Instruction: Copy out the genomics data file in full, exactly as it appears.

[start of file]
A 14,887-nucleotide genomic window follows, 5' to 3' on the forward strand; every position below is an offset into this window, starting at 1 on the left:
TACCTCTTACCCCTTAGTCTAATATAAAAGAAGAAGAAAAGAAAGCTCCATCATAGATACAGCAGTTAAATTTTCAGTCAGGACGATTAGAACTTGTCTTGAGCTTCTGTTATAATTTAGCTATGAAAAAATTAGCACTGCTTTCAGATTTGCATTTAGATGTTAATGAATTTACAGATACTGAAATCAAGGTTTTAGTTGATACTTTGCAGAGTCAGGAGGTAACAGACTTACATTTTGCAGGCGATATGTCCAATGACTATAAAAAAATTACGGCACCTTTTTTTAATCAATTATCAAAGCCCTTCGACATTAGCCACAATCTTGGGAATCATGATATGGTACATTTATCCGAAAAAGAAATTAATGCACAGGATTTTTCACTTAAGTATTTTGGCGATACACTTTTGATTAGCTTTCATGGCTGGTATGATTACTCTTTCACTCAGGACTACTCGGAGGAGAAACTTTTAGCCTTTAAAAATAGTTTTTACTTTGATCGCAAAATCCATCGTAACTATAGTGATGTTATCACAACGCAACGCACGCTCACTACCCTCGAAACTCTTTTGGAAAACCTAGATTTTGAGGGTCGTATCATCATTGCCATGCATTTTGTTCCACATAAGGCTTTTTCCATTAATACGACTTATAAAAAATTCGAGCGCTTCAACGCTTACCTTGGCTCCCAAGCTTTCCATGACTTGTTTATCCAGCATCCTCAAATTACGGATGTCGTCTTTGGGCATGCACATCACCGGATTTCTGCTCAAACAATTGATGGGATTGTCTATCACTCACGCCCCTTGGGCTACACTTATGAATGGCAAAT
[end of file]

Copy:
A 14,887-nucleotide genomic window follows, 5' to 3' on the forward strand; every position below is an offset into this window, starting at 1 on the left:
TACCTCTTACCCCTTAGTCTAATATAAAAGAAGAAGAAAAGAAAGCTCCATCATAGATACAGCAGTTAAATTTTCAGTCAGGACGATTAGAACTTGTCTTGAGCTTCTGTTATAATTTAGCTATGAAAAAATTAGCACTGCTTTCAGATTTGCATTTAGATGTTAATGAATTTACAGATACTGAAATCAAGGTTTTAGTTGATACTTTGCAGAGTCAGGAGGTAACAGACTTACATTTTGCAGGCGATATGTCCAATGACTATAAAAAAATTACGGCACCTTTTTTTAATCAATTATCAAAGCCCTTCGACATTAGCCACAATCTTGGGAATCATGATATGGTACATTTATCCGAAAAAGAAATTAATGCACAGGATTTTTCACTTAAGTATTTTGGCGATACACTTTTGATTAGCTTTCATGGCTGGTATGATTACTCTTTCACTCAGGACTACTCGGAGGAGAAACTTTTAGCCTTTAAAAATAGTTTTTACTTTGATCGCAAAATCCATCGTAACTATAGTGATGTTATCACAACGCAACGCACGCTCACTACCCTCGAAACTCTTTTGGAAAACCTAGATTTTGAGGGTCGTATCATCATTGCCATGCATTTTGTTCCACATAAGGCTTTTTCCATTAATACGACTTATAAAAAATTCGAGCGCTTCAACGCTTACCTTGGCTCCCAAGCTTTCCATGACTTGTTTATCCAGCATCCTCAAATTACGGATGTCGTCTTTGGGCATGCACATCACCGGATTTCTGCTCAAACAATTGATGGGATTGTCTATCACTCACGCCCCTTGGGCTACACTTATGAATGGCAAAT